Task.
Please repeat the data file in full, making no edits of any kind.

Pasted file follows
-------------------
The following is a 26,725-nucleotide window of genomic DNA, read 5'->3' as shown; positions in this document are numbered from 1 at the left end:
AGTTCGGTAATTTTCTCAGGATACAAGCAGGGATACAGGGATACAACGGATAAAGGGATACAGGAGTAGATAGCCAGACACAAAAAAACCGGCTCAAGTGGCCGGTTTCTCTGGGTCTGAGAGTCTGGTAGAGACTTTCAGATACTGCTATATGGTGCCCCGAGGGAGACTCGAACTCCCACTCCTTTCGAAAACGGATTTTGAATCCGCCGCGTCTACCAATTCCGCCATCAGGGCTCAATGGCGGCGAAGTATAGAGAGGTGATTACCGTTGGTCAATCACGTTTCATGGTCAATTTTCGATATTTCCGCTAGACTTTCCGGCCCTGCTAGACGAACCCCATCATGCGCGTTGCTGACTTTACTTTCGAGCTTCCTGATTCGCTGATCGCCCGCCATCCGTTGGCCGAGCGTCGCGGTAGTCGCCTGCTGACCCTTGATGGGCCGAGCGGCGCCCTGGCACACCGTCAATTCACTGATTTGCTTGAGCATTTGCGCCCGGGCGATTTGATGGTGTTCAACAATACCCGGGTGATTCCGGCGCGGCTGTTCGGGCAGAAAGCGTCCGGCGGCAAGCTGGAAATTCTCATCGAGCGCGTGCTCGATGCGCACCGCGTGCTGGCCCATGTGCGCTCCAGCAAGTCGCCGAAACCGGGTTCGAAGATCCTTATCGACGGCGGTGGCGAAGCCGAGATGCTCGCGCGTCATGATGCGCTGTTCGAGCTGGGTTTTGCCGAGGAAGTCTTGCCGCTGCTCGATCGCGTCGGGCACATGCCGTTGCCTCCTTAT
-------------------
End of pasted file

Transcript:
The following is a 26,725-nucleotide window of genomic DNA, read 5'->3' as shown; positions in this document are numbered from 1 at the left end:
AGTTCGGTAATTTTCTCAGGATACAAGCAGGGATACAGGGATACAACGGATAAAGGGATACAGGAGTAGATAGCCAGACACAAAAAAACCGGCTCAAGTGGCCGGTTTCTCTGGGTCTGAGAGTCTGGTAGAGACTTTCAGATACTGCTATATGGTGCCCCGAGGGAGACTCGAACTCCCACTCCTTTCGAAAACGGATTTTGAATCCGCCGCGTCTACCAATTCCGCCATCAGGGCTCAATGGCGGCGAAGTATAGAGAGGTGATTACCGTTGGTCAATCACGTTTCATGGTCAATTTTCGATATTTCCGCTAGACTTTCCGGCCCTGCTAGACGAACCCCATCATGCGCGTTGCTGACTTTACTTTCGAGCTTCCTGATTCGCTGATCGCCCGCCATCCGTTGGCCGAGCGTCGCGGTAGTCGCCTGCTGACCCTTGATGGGCCGAGCGGCGCCCTGGCACACCGTCAATTCACTGATTTGCTTGAGCATTTGCGCCCGGGCGATTTGATGGTGTTCAACAATACCCGGGTGATTCCGGCGCGGCTGTTCGGGCAGAAAGCGTCCGGCGGCAAGCTGGAAATTCTCATCGAGCGCGTGCTCGATGCGCACCGCGTGCTGGCCCATGTGCGCTCCAGCAAGTCGCCGAAACCGGGTTCGAAGATCCTTATCGACGGCGGTGGCGAAGCCGAGATGCTCGCGCGTCATGATGCGCTGTTCGAGCTGGGTTTTGCCGAGGAAGTCTTGCCGCTGCTCGATCGCGTCGGGCACATGCCGTTGCCTCCTTAT